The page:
Presentation on theme: "How is antibody diversity generated? Two early theories: Germline hypothesis The genome contains many loci encoding antibody molecules. B cells express."— Presentation transcript:
How is antibody diversity generated? Two early theories: Germline hypothesis The genome contains many loci encoding antibody molecules. B cells express one of these loci. Different B cells express different loci. Somatic mutation hypothesis There are a small number of antibody genes which undergo mutation as the B cell matures - thus giving rise to B cells expressing antibody of different specificity.
Three genetic loci encode immunoglobulin molecules: - two loci encoding the light chains - kappa locus - lambda locus - one locus encoding the heavy chain These three loci are located on different chromosomes.
The loci encoding immunoglobulins have a unique structure. - composed of "gene segments" The heavy chain locus has multiple V (variable) segments, multiple D (diversity) segments, multiple J (joining) segments and multiple C (constant) segments. During maturation, one of each V, D and J segment is randomly “chosen” and used to encode the final antibody molecule. Germline configuration of the heavy chain locus (mice) Each gene segment may have its own intron-exon structure - e.g. the C gene segment… Kuby Figure 5-3
The kappa locus has a similar structure - BUT - does not have D segments. A kappa chain is encoded by one V segment, one J segment and one C segment. Kuby Figure 5-3
The lambda locus also has only V, J and C segments. Kuby Figure 5-3
In heavy chains, the V, D and J segments encode the variable domain while the C segment encodes the constant domain. In light chains, the V and J segments encode the variable domain while the C segment encodes the constant domain.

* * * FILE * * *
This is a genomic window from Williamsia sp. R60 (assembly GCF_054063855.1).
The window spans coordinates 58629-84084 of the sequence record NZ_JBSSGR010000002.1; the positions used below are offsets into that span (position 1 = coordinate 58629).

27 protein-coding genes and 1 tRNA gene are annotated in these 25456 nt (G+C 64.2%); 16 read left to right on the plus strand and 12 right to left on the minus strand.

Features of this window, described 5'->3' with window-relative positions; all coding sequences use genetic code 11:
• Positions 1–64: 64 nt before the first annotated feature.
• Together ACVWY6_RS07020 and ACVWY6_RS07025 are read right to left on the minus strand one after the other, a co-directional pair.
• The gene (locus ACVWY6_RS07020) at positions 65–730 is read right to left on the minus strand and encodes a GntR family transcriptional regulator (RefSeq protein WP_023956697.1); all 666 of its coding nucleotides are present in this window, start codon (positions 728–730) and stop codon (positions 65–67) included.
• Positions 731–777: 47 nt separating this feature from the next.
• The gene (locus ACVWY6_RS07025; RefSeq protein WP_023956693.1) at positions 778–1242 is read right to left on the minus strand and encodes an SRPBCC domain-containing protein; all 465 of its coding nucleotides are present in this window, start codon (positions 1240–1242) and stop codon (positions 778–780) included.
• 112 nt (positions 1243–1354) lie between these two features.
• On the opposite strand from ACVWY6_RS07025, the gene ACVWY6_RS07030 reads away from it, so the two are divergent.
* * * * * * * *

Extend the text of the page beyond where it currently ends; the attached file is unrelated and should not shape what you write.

During B cell maturation, immunoglobulin genes undergo rearrangement.
The kappa and lambda loci undergo similar rearrangement. Since there are no D segments, there is a single V-->J rearrangement. In both heavy and light chain rearrangement, a number of J segments may remain between the V(D) and C segments. These are included in the RNA transcript but are spliced out during RNA processing. The final light chain mRNA contains one VJC unit. Kuby Figure 5-4
In the case of the heavy chain… In naive, mature B cells, the primary mRNA transcript contains VDJ and BOTH C and C . This primary transcript can be differentially processed to give rise to mRNA encoding either IgM or IgD. This explains why naive B cells express both IgM and IgD. The variable region of both are encoded by the same VDJ - so they have the same antigen specificity.
Recombination signal sequences - conserved sequences in regions just upstream or downstream of gene segments. Consist of a conserved heptamer and nonamer with a 12 or 23 bp spacer. Kuby Figure 5-3